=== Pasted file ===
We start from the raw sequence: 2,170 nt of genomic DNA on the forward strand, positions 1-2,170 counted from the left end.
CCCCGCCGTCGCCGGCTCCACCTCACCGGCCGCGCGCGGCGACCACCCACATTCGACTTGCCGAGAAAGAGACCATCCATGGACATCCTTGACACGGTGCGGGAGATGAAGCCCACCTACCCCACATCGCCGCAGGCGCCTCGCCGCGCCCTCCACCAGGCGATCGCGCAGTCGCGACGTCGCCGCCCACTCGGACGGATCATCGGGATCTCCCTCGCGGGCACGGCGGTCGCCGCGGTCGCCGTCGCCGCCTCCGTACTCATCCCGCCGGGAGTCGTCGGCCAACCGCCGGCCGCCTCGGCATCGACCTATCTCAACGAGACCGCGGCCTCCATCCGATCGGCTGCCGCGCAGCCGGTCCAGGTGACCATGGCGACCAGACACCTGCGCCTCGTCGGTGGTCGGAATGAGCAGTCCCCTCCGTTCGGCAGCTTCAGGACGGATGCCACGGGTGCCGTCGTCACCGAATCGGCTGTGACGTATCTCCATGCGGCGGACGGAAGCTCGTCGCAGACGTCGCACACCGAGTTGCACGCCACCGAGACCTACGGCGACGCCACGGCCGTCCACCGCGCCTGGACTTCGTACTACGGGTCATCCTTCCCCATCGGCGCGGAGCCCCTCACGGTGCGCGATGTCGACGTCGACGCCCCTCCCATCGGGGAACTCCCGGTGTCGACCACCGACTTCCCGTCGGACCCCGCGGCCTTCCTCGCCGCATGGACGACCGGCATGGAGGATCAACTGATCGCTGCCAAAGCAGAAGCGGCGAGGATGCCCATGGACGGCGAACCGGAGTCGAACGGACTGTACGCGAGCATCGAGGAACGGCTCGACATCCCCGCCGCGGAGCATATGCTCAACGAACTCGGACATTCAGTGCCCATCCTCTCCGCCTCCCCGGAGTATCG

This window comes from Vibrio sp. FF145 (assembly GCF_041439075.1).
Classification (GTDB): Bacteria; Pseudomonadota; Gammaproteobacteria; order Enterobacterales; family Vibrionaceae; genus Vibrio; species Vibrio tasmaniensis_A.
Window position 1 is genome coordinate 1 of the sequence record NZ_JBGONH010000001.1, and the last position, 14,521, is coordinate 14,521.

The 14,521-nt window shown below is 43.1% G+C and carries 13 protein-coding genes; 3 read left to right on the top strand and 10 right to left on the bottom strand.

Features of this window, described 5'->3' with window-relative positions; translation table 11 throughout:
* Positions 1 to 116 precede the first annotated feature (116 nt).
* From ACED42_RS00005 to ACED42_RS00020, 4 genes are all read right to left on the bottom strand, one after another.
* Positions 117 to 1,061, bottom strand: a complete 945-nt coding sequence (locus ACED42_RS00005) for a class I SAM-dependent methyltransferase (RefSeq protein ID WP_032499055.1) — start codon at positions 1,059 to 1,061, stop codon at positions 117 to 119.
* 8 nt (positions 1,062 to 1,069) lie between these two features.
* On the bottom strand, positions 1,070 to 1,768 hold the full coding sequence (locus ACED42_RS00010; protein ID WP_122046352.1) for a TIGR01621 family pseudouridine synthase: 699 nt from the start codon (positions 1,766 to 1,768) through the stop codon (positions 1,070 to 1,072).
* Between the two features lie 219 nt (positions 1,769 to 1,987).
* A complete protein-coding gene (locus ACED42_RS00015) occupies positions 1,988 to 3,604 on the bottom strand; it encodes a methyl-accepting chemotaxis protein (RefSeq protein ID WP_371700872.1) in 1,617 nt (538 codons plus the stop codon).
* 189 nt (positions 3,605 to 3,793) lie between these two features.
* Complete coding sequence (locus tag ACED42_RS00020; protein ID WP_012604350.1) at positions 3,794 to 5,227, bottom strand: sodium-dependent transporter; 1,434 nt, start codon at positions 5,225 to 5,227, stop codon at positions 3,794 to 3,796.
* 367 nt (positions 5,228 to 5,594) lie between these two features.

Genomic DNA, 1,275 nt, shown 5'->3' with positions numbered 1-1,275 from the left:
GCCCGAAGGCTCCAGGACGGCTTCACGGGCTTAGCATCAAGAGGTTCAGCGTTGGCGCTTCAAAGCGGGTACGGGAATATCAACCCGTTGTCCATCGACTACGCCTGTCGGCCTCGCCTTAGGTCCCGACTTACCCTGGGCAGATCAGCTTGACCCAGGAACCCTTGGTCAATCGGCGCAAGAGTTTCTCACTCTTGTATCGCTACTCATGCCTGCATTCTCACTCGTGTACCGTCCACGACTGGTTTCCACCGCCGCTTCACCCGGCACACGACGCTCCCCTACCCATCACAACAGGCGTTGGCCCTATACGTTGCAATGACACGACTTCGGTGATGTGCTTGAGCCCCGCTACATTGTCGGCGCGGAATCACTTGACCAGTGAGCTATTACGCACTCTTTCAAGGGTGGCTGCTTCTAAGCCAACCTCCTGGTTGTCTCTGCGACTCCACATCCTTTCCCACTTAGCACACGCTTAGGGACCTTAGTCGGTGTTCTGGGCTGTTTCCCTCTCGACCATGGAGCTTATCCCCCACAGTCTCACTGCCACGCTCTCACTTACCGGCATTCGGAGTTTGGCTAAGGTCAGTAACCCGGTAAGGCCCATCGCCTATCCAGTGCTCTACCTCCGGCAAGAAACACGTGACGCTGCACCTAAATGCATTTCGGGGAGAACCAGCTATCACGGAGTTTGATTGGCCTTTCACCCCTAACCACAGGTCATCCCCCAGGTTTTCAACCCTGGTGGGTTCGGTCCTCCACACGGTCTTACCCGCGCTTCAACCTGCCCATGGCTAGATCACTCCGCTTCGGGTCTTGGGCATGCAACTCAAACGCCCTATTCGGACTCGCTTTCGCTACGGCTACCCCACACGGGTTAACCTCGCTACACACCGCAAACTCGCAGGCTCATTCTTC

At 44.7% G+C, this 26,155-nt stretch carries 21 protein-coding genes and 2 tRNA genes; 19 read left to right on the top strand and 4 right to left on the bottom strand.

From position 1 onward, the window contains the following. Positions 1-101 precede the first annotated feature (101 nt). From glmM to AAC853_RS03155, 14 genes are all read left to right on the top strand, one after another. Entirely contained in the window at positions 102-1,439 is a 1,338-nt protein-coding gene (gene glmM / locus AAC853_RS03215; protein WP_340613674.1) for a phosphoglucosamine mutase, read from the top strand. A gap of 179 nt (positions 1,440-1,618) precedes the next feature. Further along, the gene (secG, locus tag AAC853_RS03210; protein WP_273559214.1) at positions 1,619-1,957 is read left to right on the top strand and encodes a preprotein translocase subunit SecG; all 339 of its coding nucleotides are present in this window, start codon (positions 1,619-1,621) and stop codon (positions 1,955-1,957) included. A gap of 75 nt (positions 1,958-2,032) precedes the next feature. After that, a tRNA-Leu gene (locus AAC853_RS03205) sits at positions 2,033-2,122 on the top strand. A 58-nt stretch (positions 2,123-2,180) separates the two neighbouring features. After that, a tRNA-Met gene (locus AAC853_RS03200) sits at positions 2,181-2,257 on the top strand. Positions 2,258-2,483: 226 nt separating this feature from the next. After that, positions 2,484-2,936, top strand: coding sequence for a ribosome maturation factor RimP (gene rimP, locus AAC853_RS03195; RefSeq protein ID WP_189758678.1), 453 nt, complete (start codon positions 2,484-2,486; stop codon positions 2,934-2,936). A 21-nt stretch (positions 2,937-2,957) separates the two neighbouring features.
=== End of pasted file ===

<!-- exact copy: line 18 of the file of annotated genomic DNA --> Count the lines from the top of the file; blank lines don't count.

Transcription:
Genomic DNA, 1,275 nt, shown 5'->3' with positions numbered 1-1,275 from the left: